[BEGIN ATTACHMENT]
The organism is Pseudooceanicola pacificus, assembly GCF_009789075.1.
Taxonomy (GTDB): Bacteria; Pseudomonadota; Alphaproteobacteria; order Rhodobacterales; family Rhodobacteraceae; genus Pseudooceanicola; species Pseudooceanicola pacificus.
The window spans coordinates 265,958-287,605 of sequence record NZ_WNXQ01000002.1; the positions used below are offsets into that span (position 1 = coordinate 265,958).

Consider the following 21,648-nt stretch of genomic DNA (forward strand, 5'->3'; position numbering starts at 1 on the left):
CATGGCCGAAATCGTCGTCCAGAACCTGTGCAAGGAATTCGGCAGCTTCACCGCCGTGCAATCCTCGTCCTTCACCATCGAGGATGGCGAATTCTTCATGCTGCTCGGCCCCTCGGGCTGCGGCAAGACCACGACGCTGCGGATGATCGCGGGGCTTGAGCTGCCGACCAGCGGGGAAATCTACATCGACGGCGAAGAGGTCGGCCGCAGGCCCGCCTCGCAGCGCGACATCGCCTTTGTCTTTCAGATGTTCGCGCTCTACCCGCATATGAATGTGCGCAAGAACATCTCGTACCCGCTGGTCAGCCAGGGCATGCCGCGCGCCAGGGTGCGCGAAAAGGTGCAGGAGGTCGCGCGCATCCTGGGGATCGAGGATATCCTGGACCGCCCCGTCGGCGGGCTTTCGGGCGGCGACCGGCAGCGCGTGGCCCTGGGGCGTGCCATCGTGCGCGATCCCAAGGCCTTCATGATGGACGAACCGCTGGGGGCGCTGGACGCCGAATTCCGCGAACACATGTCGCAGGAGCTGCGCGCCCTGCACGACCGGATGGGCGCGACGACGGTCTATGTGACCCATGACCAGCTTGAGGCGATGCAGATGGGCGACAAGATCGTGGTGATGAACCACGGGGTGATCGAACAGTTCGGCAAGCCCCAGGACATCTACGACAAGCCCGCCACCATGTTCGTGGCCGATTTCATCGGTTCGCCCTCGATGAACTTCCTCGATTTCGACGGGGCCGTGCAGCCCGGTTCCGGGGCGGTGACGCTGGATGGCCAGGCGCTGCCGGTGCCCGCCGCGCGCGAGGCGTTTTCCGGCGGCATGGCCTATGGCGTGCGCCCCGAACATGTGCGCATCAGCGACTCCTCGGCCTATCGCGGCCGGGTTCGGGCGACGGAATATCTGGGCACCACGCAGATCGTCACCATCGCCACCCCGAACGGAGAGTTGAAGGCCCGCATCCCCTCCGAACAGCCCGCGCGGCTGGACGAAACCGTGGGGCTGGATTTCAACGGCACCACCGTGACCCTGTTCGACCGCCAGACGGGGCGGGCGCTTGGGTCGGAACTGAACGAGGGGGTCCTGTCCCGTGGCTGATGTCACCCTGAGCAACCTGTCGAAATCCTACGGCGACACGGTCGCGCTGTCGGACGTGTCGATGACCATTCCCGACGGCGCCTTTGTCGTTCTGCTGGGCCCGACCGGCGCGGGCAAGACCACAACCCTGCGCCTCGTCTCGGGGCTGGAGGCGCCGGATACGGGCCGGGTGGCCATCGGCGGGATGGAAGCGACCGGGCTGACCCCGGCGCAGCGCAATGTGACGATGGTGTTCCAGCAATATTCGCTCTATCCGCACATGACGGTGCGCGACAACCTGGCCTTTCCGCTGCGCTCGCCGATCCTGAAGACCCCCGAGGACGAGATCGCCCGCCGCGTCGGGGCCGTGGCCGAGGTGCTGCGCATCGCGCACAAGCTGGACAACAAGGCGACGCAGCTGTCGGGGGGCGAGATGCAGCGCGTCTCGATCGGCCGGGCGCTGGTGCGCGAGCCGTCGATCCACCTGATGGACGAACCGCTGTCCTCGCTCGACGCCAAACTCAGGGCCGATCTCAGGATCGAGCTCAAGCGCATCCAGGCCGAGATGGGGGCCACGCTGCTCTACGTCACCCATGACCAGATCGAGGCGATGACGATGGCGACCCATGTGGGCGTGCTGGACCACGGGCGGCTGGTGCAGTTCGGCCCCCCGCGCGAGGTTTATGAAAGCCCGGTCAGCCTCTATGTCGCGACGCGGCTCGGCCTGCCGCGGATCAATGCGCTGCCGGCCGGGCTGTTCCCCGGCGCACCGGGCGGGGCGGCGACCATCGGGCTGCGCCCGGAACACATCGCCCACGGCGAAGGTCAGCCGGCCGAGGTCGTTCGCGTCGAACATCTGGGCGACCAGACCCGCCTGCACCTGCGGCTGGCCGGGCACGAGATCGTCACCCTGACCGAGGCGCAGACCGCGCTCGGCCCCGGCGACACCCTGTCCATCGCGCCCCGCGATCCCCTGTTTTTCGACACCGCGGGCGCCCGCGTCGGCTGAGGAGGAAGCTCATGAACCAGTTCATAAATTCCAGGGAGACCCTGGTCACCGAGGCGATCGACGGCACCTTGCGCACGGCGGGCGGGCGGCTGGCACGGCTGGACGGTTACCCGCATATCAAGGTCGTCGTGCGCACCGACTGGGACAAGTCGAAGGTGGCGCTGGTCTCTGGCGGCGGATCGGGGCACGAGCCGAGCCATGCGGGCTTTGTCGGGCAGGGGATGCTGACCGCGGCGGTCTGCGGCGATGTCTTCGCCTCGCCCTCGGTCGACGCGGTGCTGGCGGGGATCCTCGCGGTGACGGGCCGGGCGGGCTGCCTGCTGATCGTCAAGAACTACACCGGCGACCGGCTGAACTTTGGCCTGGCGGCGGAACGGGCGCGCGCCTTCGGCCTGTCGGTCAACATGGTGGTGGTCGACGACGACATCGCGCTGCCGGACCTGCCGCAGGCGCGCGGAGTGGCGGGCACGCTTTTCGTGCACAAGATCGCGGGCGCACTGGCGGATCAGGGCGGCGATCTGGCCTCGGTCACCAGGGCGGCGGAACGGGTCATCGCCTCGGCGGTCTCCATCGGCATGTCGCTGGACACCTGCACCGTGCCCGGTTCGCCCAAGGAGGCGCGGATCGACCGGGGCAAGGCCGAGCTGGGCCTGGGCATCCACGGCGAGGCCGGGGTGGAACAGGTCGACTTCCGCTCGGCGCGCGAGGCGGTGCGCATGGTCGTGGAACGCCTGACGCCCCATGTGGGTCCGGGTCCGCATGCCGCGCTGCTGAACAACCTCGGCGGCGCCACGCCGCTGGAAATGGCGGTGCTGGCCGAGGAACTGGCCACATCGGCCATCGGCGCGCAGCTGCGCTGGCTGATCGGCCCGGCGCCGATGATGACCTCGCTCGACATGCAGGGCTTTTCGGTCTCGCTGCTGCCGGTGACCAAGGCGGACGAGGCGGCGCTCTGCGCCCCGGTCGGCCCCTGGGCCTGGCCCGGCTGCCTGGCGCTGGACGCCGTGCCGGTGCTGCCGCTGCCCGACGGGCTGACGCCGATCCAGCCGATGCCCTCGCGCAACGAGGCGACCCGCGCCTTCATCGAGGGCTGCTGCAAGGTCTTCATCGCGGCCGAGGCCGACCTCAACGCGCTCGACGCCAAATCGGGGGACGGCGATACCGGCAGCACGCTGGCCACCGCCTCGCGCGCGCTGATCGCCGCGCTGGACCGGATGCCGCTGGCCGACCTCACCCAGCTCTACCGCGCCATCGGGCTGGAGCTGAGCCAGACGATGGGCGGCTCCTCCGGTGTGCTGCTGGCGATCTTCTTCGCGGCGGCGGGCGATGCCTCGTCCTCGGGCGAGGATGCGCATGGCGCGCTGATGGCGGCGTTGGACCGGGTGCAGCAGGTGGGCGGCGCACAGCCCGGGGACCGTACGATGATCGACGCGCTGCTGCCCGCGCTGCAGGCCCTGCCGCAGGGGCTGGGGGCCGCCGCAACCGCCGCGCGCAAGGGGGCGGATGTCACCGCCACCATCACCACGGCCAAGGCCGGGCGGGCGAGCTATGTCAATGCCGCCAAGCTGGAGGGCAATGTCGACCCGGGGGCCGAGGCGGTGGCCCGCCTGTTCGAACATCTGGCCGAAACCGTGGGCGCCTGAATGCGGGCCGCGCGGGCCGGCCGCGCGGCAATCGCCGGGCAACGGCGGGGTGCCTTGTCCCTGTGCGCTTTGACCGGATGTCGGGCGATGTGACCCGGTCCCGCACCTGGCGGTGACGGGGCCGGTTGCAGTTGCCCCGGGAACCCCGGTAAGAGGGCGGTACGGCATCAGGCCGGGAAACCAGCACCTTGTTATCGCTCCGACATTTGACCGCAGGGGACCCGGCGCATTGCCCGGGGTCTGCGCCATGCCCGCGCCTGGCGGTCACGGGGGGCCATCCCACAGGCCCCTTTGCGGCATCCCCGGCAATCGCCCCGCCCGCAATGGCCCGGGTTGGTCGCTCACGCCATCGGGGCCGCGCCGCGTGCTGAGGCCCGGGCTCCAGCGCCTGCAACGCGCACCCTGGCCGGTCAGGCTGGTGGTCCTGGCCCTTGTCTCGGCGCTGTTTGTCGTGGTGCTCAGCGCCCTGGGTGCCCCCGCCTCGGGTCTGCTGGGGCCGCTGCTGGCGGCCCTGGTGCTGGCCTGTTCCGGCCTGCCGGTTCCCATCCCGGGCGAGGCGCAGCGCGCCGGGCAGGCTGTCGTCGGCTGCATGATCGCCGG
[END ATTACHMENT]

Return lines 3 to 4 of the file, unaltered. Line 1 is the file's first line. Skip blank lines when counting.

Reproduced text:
The window spans coordinates 265,958-287,605 of sequence record NZ_WNXQ01000002.1; the positions used below are offsets into that span (position 1 = coordinate 265,958).

Consider the following 21,648-nt stretch of genomic DNA (forward strand, 5'->3'; position numbering starts at 1 on the left):